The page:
“Is this a good movie?” Jesus Josephovich wondered.

“Not really,” Leosha said.

“Then why are you watching it?” Jesus Josephovich asked.

“I have nothing better to do,” Leosha admitted.

The action hero ran through a long hallway and into another room full of enemy soldiers. He quickly blew them all to pieces with a grenade and shot any survivors.

Jesus Josephovich was amazed at the violence. “Is this a true story?” he asked.

“No,” Leosha laughed. “It’s just for fun.”

“Killing people is fun?” Jesus Josephovich wondered.

“In a movie it is, I guess.” Leosha suddenly felt uncomfortable.

A moment later there was a scream from Katya’s bedroom. They all ran into her room to see what was the matter. Katya was sitting on top of her desk staring frantically at her bed.

“What happened?” her mom asked.

She pointed to her bed with a shaking hand. “There’s a huge spider on my bed.”

Leosha started laughing. Her mother and father glanced at each other and sighed.

Leosha ran over to the bed and located the intruder. It was a big, thick, black spider. It looked like a killer insect out of an old horror movie.

“Wow, that’s a big one,” Leosha said. He was impressed.

Leosha raised the blankets in the air and shook the spider. He aimed the blankets at Katya.

“Would you be angry if I threw him at you?” her brother asked courteously, about to launch the spider in the air at his sister.

“No! Don’t!” Katya screamed and ran out the door. She peeked her head in around the door frame. “Don’t Leosha! That’s gross!” Leosha laughed.

Volodomir reentered the room with a newspaper rolled up in his hand.

“What are you going to do?” Katya asked.

“I’m going to smash it,” Volodomir said, illustrating the technique by hitting the newspaper against the palm of his hand. He walked over to the spider and raised the newspaper above it. He was about to crush the creature when Jesus Josephovich grabbed his hand.

“Let’s try something else,” Jesus Josephovich said. Volodomir put the newspaper down and watched Jesus Josephovich as he sat on the bed next to the ugly spider. Their guest laid his hand gently on the blanket and let the spider calmly crawl into his palm. Leosha watched with excitement.

Jesus Josephovich held the spider up to his face and examined it. The spider crawled across his hands trying to get away. “He’s a big one,” Jesus Josephovich said. “But he’s harmless. Less harmful than we are at least. See?”

He held the spider up towards Katya and she screamed again and hid herself further behind the doorway. Leosha chuckled.

“Why don’t you kill it?” Leosha asked, looking at the newspaper in his father’s hands.

“Why should I kill it?” Jesus Josephovich asked.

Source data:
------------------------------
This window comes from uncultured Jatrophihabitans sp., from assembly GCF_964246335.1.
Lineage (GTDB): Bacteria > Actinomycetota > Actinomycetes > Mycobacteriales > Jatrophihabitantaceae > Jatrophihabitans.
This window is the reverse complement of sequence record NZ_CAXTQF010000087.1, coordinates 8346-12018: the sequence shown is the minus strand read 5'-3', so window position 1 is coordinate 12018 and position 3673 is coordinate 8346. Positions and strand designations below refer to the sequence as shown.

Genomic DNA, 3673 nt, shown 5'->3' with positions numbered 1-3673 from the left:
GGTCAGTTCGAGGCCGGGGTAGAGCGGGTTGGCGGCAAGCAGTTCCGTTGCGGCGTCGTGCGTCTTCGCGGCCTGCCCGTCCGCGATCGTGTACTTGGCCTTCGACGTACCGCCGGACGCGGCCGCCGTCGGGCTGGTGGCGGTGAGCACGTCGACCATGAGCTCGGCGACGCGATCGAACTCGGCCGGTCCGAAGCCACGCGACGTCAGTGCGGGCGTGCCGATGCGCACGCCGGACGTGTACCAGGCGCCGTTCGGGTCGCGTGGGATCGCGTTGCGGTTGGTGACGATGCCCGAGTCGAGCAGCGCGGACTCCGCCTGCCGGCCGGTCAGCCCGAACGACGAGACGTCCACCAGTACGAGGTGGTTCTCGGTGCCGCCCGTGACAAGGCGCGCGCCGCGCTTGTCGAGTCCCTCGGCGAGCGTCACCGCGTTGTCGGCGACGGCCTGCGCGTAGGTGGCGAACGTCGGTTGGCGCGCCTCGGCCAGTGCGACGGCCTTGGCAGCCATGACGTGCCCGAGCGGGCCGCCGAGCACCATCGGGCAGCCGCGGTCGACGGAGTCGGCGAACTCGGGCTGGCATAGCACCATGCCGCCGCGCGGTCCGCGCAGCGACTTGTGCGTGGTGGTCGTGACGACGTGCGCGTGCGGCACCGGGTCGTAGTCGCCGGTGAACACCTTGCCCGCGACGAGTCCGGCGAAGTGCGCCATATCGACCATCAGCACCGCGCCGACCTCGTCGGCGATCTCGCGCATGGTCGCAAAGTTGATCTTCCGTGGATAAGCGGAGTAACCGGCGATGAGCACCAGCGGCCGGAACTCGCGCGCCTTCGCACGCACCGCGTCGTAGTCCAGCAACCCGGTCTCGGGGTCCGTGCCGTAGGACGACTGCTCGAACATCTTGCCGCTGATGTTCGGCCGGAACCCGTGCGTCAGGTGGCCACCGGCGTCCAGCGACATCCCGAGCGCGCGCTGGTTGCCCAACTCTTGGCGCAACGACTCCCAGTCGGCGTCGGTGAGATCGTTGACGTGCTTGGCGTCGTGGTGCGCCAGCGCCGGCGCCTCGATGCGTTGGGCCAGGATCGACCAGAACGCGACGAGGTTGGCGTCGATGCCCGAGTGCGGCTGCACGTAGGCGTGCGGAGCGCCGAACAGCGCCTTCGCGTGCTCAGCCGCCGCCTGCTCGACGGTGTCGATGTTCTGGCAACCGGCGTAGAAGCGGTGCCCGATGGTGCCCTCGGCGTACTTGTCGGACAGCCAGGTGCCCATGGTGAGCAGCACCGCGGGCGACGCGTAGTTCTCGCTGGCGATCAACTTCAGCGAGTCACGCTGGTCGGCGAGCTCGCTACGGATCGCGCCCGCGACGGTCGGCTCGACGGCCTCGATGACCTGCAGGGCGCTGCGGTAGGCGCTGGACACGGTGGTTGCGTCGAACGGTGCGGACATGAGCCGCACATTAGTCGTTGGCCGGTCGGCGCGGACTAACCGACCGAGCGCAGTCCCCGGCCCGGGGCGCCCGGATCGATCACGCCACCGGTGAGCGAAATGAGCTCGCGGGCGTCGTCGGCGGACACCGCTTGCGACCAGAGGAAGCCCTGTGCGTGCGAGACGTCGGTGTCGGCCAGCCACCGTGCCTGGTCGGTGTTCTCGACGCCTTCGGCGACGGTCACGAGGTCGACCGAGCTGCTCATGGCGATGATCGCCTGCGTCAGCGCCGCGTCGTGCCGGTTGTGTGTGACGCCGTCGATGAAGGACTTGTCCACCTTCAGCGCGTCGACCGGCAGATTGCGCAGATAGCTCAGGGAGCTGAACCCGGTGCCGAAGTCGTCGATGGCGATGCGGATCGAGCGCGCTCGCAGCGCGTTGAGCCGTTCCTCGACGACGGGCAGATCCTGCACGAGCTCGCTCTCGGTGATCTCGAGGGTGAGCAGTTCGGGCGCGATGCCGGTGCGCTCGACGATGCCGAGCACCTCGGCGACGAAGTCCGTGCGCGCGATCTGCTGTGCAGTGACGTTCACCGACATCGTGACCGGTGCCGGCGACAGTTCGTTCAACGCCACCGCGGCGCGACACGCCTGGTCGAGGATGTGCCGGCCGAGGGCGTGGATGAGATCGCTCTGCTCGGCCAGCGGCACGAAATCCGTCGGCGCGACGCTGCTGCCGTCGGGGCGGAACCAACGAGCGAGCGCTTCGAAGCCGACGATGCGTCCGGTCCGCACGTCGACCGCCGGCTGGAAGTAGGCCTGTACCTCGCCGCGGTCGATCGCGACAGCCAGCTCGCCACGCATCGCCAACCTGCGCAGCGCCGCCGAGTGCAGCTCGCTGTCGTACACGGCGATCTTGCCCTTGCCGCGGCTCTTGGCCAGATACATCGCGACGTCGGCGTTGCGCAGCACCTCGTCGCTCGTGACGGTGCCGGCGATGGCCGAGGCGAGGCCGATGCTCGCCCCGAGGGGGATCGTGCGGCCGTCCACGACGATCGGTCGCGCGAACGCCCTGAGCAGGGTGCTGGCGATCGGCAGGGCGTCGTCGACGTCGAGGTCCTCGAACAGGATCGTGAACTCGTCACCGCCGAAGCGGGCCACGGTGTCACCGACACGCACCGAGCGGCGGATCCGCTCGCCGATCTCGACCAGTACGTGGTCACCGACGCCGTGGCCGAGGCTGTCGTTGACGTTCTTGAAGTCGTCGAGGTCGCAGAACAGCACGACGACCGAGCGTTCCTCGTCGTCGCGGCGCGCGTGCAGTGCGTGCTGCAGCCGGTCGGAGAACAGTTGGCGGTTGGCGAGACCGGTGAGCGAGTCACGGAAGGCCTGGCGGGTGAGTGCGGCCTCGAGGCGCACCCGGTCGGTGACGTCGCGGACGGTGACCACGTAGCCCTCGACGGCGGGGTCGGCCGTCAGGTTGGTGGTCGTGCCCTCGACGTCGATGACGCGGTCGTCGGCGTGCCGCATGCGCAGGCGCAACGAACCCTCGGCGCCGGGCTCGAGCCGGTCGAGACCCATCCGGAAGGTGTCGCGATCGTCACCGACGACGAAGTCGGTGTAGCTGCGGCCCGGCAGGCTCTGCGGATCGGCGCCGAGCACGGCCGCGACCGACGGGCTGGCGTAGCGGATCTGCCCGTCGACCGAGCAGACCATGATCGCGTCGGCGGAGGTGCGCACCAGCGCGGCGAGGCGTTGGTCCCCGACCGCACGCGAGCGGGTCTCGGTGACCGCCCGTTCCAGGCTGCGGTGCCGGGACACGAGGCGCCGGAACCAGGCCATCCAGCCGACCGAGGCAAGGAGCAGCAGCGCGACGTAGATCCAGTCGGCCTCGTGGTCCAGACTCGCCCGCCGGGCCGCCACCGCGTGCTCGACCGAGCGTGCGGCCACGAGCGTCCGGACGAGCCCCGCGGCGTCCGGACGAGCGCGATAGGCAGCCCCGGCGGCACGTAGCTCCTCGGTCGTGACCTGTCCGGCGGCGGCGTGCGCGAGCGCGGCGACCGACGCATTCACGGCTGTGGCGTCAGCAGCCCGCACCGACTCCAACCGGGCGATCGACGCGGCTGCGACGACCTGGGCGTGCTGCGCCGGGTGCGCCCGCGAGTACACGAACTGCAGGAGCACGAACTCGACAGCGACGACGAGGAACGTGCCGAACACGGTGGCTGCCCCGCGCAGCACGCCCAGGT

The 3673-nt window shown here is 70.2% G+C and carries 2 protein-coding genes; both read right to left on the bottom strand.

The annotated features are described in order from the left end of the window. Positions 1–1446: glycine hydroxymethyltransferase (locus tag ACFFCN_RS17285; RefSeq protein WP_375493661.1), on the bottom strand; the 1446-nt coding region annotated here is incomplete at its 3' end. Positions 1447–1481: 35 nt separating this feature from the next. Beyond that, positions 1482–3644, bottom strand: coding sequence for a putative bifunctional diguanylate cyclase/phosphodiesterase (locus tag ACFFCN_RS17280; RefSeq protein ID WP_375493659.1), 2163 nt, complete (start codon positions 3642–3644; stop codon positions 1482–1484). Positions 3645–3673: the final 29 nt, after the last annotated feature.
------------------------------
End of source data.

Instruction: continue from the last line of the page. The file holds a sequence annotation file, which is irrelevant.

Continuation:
“Because it’s a spider,” Leosha said. “Spiders shouldn’t be in our apartment.”

“Maybe his family lived here before this apartment was built,” Jesus Josephovich suggested. “Maybe we’re invading his territory. Maybe he has just as much right to live here as we do.”

“But it’s just a spider,” Leosha replied. “It doesn’t matter if we kill it.”

“But it’s good practice,” Jesus Josephovich argued. “You’re practicing to be a spiritual warrior, right?”

Leosha nodded reluctantly.

“Well then, if you can teach yourself to value the life of this ugly little spider,” Jesus Josephovich explained, “then you can teach yourself to always cherish the life of every human being.”

Leosha stared at the spider, unconvinced.

Katya was still cowering in the hallway. “I don’t care what you do with it,” she said. “Just get it out of my room!”

Jesus held up his hand to Leosha. “Do you want to hold him?”

The boy nodded and Jesus Josephovich passed the spider into his hands.

Leosha was fascinated by the bug as it crawled around his fingers. He had to hold it very carefully so as not to hurt it. It was very fragile. Holding it in his hands, he realized, for the first time, that this little bug was not just a pest, but a life.

Leosha handed the spider back to Jesus Josephovich. He watched it crawl frantically around the foreigner’s hands as it searched for a safe place to rest.

“What should we do with it?” Leosha asked.

“Let him find a safe home,” Jesus Josephovich answered. “Open the window.”

Leosha opened the window and Jesus Josephovich carefully carried the spider across the room. He smiled at the spider and gently placed it on the window sill outside. It quickly crawled away.

“Good luck my friend,” Jesus Josephovich said to the spider.

Leosha smiled and watched the spider crawl across the window sill. He didn’t know why, but in that moment, in the life of that little spider, he understood more clearly the value of life than from any sermon or philosophy or school lesson that he had ever heard. The way this strange foreigner treated that tiny bug with such respect and caring made a bigger impression on his young mind than any act of heroism he had seen on television or in films. This was real.

“Is it gone?” Katya asked fretfully.

“Don’t worry,” Leosha said. “He can’t hurt you. He’s going to find himself a new home.”